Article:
Video: Fire ants' superpowers could inspire self-healing bridges

Video: Fire ants' superpowers could inspire self-healing bridges
Fire ants' superpowers could inspire self-healing bridges (Georgia Tech)

Ants may seem tiny and weak when they're alone, but together they can form a sort of "super-organism" -- one with superpowers. Researchers at the Georgia Institute of Technology have found that a jumbled crowd of fire ants acts like both an elastic solid and a viscous liquid -- a rare and remarkable property that holds the secrets of self-healing materials.

The discovery could one day help scientists design self-repairing bridges and self-assembling modular robots, said co-author David Hu, a mechanical engineer at Georgia Tech, at the American Physical Society's fluid dynamics conference in Pittsburgh.


Fire ants have a vicious, stinging bite and a ferocious instinct for survival that has turned them into a notorious invasive species in North America.

"They live in these places that are flooded, and they have to build things that are resilient to forces because they live in a very abusive environment," Hu said. "And we want to understand what the properties of this material [are] that allows them to respond to these environments."

Originally from Brazil, the ants survive flash floods by linking together to form a living life raft that can travel great distances over months at a time before settling down. They can build bridges out of their own bodies, making them both "the bricks and the construction workers," Hu said.

"It's kind of between material science and modular robotics," Hu said. "You study one ant, it's basically a robot. But then you combine them all together; it's not just a swarm, it's also a building material."

While studying these ant bridges, the scientists noticed something strange. Instead of falling apart like a normal bridge, the ant structures would actually get stronger, by shrinking and growing very stiff.

They also noticed that this ant "material" had both solid and fluid properties: A ball of ants could also bounce back to its original shape if compressed, like an elastic solid. And yet, when the scientists tossed a stick into a clump of ants, they seemed to flow around it like a liquid.

To find out how these critters seemed to switch phases on command, the scientists subjected live ant clumps to a rheometer, which is so sensitive that it can pick up the force from a single insect. In this device, scientists put whatever material they're studying in between two round metal plates, like the cream in an Oreo cookie. And then, as one does with Oreos, they twist the plates and see how the 'cream' reacts.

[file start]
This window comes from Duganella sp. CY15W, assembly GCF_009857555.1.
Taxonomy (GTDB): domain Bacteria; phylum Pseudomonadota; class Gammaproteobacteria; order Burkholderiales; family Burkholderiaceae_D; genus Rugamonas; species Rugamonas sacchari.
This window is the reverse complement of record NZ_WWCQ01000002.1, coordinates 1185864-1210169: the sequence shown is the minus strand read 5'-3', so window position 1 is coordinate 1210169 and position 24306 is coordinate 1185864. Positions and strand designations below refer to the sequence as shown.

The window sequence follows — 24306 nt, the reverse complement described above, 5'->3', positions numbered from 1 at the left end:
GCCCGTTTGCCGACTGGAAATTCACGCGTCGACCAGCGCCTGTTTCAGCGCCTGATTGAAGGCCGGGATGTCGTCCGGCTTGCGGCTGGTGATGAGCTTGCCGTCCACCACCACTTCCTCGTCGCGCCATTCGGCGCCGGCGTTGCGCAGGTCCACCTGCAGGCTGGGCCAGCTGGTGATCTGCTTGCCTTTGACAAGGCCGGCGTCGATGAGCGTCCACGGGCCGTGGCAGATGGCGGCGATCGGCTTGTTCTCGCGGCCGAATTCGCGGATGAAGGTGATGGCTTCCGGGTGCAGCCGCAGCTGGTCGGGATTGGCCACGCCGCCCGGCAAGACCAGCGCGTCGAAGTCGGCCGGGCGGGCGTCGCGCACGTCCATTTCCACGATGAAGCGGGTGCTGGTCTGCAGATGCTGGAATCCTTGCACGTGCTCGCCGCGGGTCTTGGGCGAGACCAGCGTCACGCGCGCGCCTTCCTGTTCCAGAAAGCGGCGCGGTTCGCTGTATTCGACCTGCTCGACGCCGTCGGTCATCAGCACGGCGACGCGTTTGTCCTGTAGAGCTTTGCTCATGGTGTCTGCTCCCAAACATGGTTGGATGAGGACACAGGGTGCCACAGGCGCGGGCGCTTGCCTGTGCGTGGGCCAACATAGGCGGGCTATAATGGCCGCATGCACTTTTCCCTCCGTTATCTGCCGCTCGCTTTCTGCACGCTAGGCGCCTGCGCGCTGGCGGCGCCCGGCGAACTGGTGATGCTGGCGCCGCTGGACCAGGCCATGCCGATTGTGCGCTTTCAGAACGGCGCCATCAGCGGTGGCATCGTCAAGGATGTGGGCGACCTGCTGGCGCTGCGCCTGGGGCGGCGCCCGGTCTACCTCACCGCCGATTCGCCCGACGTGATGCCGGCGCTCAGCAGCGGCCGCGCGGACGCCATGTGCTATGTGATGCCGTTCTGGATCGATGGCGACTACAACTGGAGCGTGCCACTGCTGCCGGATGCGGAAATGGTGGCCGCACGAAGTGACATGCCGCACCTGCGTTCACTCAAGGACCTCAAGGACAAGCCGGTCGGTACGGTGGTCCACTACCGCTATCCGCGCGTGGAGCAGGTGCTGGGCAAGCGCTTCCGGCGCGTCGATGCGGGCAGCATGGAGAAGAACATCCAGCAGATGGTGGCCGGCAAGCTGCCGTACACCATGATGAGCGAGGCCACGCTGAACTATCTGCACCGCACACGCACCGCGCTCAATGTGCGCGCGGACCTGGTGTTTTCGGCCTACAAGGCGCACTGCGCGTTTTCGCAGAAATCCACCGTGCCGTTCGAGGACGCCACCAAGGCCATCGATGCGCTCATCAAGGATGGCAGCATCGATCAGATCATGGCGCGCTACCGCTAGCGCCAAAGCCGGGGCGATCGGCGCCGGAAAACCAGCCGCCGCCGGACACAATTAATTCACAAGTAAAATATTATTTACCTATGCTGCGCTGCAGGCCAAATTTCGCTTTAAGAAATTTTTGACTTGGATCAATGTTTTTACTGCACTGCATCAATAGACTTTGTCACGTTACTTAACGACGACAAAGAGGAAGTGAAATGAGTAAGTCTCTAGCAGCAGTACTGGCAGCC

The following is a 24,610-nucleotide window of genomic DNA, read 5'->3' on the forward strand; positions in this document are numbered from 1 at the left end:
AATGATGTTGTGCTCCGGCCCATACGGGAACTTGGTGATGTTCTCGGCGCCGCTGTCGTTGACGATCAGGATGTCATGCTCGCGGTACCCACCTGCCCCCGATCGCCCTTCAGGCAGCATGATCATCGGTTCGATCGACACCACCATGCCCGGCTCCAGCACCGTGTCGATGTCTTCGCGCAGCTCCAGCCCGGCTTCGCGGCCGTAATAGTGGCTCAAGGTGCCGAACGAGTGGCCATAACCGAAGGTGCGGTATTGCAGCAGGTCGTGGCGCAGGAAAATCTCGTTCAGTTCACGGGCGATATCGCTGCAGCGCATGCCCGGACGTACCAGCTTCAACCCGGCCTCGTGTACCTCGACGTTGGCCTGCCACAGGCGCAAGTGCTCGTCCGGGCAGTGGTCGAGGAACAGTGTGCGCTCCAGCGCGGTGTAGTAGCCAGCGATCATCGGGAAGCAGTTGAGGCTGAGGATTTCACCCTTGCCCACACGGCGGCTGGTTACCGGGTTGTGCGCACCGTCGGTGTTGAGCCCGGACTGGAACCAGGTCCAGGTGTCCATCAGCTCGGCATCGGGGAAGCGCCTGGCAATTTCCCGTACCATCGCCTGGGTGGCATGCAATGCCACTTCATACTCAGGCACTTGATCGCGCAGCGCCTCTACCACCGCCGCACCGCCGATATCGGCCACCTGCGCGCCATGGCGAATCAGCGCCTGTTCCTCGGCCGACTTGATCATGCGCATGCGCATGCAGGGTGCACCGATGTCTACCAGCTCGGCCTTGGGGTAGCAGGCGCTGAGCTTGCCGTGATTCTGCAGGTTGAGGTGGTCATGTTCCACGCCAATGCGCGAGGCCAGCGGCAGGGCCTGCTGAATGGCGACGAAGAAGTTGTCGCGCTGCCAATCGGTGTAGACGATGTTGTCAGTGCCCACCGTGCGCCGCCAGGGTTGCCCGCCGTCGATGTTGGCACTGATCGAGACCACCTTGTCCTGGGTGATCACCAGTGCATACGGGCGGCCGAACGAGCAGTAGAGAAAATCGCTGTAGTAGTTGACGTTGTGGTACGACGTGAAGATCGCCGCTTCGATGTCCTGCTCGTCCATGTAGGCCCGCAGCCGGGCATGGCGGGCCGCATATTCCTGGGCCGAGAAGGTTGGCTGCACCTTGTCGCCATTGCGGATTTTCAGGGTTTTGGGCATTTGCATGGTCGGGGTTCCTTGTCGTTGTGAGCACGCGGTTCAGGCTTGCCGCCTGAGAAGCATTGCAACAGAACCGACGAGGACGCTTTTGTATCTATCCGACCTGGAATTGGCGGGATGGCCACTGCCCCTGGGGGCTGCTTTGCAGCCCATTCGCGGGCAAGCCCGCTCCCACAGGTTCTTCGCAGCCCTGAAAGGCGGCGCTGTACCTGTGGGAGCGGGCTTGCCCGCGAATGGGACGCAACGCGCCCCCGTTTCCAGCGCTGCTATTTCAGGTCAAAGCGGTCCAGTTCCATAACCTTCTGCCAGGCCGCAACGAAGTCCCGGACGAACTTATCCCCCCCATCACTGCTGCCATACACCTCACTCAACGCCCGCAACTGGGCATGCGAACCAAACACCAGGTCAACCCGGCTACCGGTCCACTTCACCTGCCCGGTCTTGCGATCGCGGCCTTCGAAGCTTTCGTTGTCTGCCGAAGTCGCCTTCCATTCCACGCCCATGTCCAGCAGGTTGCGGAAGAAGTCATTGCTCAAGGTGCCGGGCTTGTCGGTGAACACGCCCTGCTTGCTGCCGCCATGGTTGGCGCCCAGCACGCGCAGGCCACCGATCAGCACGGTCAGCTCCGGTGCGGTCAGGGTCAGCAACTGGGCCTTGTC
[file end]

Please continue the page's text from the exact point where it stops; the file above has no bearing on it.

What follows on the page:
Cream is solid, because it fractures and breaks (as you can see any time you halve an Oreo by twisting it). If the stuff in the middle were honey, which is fluid, the metal plates would keep twisting and twisting.

Now, as shown in the bridge and the ball examples, ants can act pretty solid as a group. But in between the rheometer's plates, they acted more like honey would. In fact, the scientists found that the ants, en masse, can act like both a solid and a fluid to equal degrees, putting them in a rare class of material. (Dead ants, when subjected to the rheometer, acted like a plain old solid.)

The scientists think the ants' secret morphing power lies in how they join together, using jaws and arms and legs to link together, sort of like the molecules in a material. But unlike non-living materials, these ants are constantly moving, forming, breaking and re-forming these connections.

This ability allows the ants to store energy and dissipate it, depending on the situation. The findings could be useful in developing self-healing materials for bridges or buildings -- or for designing modular robots that can build new shapes without fitting together perfectly.

"The way nature does things is very different from the way we do," Hu said. "We build things out of usually solid blocky square structures that have to be rebuilt every time they're broken. And biology is totally opposite. They're usually squishy, usually round, and usually they self-heal."

For now, Hu says they want to understand each ant's individual role in creating this remarkable super-material, and then see how it applies to the structures they build.

"We'll basically consider it a victory when we know what one ant has to do to make these bridges not fall," Hu said. "Right now, we just showed that they're doing interesting things."